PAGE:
Justice secretary Michael Matheson has announced a near £1 million funding package for three leading voluntary organisations working to reduce reoffending in Scotland.
The funding will allow Apex Scotland, SACRO and Families Outside to continue to deliver a range of specialist services in 2015/16 for offenders and their families, helping to stop the cycle of reoffending.
The work of the three organisations includes targeted action to address underlying issues which fuel crime, help with employment, rehabilitation, as well as support to ensure family links are maintained so that the children of offenders do not go down the wrong path in life.
Families Outside estimate that 27,000 children lose a parent to imprisonment each year.
Mr Matheson has confirmed that a series of local engagement events will take place across the country next month to allow all those with an interest to give their views on the future of female offending as part of an on-going consultation on delivering a more radical plan for Scotland.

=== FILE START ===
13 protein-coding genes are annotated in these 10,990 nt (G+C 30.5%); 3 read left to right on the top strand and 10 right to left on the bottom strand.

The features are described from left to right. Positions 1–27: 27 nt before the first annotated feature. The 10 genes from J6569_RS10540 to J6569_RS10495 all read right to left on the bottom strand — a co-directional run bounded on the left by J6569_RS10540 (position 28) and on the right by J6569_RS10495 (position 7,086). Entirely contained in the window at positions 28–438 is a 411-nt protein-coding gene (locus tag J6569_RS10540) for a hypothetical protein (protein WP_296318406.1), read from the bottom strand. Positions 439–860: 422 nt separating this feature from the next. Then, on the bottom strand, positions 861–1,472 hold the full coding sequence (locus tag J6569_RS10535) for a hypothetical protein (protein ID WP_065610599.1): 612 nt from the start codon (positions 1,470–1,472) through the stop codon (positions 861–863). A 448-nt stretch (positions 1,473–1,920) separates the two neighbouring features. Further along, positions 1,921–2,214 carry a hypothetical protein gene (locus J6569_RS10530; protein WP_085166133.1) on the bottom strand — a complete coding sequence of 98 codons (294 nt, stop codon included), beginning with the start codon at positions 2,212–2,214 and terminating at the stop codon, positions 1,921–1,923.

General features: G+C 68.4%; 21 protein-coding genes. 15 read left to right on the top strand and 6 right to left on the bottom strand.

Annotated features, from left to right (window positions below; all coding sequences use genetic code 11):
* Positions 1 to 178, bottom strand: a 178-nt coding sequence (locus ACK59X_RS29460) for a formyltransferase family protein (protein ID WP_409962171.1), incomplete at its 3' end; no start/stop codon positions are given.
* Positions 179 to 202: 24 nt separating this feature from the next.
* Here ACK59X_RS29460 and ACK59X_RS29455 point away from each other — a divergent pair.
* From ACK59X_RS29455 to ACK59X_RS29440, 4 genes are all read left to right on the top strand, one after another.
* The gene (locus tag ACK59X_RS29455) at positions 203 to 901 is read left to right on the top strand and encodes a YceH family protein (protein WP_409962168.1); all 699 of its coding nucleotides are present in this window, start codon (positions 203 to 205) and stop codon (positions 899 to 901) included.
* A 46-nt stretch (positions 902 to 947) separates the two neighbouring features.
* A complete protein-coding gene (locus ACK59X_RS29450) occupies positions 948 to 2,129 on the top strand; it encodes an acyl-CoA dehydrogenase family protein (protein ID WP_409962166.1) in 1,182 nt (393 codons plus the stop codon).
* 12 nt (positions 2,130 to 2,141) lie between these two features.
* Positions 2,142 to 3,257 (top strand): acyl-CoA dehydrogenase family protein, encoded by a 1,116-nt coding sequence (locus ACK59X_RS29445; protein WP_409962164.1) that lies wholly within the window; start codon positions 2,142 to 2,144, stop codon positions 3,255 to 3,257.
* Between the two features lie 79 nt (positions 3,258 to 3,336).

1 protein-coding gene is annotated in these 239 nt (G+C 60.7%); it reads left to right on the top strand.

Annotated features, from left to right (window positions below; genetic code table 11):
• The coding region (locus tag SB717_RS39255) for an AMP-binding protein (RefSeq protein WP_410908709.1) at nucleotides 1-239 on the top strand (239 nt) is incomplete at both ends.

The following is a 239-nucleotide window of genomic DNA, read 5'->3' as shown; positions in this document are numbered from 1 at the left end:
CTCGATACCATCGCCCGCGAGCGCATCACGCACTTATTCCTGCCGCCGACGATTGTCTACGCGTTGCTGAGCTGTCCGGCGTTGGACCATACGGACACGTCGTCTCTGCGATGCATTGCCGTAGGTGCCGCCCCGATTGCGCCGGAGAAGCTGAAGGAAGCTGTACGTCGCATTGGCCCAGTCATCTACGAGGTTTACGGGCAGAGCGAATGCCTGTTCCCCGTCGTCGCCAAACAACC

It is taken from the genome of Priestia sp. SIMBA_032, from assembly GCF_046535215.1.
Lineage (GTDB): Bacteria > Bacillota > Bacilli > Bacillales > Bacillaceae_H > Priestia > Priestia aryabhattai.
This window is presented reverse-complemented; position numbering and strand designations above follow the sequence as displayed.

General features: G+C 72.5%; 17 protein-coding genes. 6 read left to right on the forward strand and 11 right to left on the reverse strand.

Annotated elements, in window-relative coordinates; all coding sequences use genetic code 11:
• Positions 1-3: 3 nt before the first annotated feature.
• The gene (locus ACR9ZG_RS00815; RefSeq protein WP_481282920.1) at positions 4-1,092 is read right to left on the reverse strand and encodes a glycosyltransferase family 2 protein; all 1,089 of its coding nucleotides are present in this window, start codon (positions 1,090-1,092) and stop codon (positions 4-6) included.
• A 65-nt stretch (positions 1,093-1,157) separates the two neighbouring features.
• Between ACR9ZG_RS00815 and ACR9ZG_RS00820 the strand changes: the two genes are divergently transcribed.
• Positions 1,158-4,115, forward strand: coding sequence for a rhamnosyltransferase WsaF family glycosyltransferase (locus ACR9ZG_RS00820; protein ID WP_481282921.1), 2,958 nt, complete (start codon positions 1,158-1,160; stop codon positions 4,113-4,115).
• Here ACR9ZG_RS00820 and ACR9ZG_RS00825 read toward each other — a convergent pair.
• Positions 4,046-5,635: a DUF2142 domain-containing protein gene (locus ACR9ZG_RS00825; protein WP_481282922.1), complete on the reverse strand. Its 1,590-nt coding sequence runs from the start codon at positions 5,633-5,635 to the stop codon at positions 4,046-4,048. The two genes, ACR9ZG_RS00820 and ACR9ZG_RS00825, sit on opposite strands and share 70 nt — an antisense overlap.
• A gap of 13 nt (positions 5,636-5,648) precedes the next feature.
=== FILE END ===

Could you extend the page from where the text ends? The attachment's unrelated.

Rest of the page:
Speaking following a meeting with the Families Outside charity who received a 15 per cent increase in funding, Mr Matheson said: “The three organisations we are helping with funding today are doing some fantastic work to break the cycle of offending through targeted intervention and I am pleased to announce this support for them,
“Whilst it is for the Courts to decide who receives a custodial sentence, I want to ensure we are providing the best possible support to offenders to help turn their lives around.”
Tom Halpin, chief executive of Sacro said: “Sacro’s partnership working is focussed on supporting positive change among those who find themselves in the justice system. It is by addressing the underlying issues that lead people into offending that we will achieve long-lasting and positive outcomes for individuals and their communities.”
Prof Nancy Loucks, chief executive of Families Outside, said:“Families Outside is very grateful for the award of funding from the Scottish government.
“The impact of imprisonment on the children and families left behind is significant and enduring. It cuts across a wide range of issues including physical and mental health, housing, poverty, victimisation, substance misuse, child and adolescent learning and development, and crime prevention.
“We are pleased to be able to continue this work with the support of the Scottish Government, reaching vulnerable families who are often otherwise unidentified and unsupported.”